Here is one in C#, which should work even with repeated characters. For example on "banana" for permutations of length 2 it gives:

ba bn ab aa an nb na nn

The basic idea is to fix the first character, then form all permutations of length k-1, then prepend the character to those k-1 length permutations. To deal with duplicate characters, we keep track of the count left (i.e the ones which can be used for sub-permutations).

Not exemplary code, but should give you the idea. (If you find bugs, let me know and I can edit).

```
static List<string> Permutations(Dictionary<char, int> input, int length) {
List<string> permutations = new List<string>();
List<char> chars = new List<char>(input.Keys);
// Base case.
if (length == 0) {
permutations.Add(string.Empty);
return permutations;
}
foreach (char c in chars) {
// There are instances of this character left to use.
if (input[c] > 0) {
// Use one instance up.
input[c]--;
// Find sub-permutations of length length -1.
List<string> subpermutations = Permutations(input, length - 1);
// Give back the instance.
input[c]++;
foreach (string s in subpermutations) {
// Prepend the character to be the first character.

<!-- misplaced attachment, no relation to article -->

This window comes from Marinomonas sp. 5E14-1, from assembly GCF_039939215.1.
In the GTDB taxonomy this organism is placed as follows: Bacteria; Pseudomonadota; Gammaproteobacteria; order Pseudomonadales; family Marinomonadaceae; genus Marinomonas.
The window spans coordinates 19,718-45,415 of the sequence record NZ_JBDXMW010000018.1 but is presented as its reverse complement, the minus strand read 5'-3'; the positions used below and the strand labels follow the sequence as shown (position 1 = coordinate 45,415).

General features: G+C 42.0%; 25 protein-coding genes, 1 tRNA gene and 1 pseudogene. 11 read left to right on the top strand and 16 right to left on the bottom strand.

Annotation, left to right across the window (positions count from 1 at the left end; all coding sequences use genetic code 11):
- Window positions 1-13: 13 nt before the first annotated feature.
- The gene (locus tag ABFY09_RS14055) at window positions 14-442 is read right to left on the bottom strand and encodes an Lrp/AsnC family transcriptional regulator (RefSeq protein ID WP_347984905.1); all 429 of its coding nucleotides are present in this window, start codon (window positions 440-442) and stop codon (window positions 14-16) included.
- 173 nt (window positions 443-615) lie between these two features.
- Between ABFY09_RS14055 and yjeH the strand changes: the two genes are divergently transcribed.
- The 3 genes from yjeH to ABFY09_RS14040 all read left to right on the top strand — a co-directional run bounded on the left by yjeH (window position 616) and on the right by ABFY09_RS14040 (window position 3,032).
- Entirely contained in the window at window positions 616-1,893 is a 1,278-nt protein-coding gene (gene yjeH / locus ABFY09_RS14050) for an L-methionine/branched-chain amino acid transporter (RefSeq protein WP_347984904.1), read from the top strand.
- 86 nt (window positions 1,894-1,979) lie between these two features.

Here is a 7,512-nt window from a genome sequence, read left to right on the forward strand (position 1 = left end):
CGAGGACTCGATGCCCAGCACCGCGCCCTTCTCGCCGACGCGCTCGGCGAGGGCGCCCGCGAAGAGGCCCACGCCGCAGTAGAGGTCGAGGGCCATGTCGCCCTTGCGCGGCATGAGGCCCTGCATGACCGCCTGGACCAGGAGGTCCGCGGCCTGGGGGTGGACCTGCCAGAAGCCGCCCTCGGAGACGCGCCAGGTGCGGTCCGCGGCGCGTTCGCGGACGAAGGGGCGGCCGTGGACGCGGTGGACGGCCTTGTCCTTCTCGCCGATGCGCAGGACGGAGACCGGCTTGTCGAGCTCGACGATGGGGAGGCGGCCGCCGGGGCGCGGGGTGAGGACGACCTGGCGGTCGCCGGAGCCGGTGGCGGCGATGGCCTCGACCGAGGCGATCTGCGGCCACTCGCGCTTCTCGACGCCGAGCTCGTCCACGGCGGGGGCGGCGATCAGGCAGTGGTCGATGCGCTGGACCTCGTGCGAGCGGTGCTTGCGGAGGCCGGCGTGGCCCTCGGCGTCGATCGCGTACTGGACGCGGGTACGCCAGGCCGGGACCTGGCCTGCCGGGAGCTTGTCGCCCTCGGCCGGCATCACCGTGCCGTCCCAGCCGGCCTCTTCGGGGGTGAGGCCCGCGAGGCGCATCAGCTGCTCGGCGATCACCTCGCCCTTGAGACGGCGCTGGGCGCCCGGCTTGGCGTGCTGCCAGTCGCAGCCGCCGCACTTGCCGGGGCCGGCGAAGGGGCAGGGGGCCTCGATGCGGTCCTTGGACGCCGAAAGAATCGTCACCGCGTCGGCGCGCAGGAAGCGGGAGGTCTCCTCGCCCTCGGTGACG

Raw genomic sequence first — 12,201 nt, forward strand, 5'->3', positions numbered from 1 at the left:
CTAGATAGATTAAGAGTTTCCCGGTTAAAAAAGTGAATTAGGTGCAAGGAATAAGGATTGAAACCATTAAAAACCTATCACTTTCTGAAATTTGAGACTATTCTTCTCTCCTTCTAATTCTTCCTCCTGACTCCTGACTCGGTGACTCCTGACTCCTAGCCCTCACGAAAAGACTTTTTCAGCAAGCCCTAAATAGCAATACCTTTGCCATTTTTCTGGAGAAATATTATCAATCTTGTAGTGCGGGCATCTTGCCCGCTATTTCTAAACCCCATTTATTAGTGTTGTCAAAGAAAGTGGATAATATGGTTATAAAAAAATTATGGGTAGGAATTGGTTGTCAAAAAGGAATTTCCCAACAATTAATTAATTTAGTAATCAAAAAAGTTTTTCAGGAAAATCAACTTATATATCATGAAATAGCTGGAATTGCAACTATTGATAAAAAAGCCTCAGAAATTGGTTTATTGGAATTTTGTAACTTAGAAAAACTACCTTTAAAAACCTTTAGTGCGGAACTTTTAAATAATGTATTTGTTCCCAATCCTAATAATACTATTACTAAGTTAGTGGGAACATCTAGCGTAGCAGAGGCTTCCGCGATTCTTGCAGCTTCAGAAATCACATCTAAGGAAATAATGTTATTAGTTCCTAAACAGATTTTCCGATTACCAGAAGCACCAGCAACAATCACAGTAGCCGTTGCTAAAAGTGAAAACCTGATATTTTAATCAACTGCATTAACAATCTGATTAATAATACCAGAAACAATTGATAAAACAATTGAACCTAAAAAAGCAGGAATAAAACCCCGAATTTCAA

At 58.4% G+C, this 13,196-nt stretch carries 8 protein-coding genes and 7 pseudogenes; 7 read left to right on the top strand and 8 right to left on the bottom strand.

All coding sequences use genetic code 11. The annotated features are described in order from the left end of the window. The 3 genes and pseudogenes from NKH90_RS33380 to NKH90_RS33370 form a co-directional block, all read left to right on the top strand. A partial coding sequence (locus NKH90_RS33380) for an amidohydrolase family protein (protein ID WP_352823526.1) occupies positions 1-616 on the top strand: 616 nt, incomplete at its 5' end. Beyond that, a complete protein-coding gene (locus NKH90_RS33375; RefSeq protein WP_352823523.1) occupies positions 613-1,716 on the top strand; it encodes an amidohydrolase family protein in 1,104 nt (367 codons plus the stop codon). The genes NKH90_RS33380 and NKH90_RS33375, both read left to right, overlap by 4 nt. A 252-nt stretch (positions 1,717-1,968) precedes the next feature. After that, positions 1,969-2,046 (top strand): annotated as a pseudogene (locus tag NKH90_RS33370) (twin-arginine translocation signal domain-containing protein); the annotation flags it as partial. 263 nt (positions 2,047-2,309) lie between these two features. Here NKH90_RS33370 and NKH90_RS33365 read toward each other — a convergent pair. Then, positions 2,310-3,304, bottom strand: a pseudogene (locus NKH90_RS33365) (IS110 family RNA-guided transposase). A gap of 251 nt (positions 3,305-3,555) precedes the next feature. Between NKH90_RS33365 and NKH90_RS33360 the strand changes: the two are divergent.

permutations.Add(s.Insert(0,new string(c,1)));
}
}
}
return permutations;
}
```

And here is the full program I have, to use it:

```
using System;
using System.Collections.Generic;
namespace StackOverflow {
class Program {
static void Main(string[] args) {
List<string> p = Permutations("abracadabra", 3);
foreach (string s in p) {
Console.WriteLine(s);
}
}
static List<string> Permutations(string s, int length) {
Dictionary<char, int> input = new Dictionary<char, int>();
foreach (char c in s) {
if (input.ContainsKey(c)) {
input[c]++;
} else {
input[c] = 1;
}
}
return Permutations(input, length);
}
static List<string> Permutations(Dictionary<char, int> input,
int length) {
List<string> permutations = new List<string>();
List<char> chars = new List<char>(input.Keys);
if (length == 0) {
permutations.Add(string.Empty);
return permutations;
}
foreach (char c in chars) {
if (input[c] > 0) {
input[c]--;
List<string> subpermutations = Permutations(input,
length - 1);
input[c]++;
foreach (string s in subpermutations) {
permutations.Add(s.Insert(0,new string(c,1)));
}
}
}
return permutations;
}
}
}
```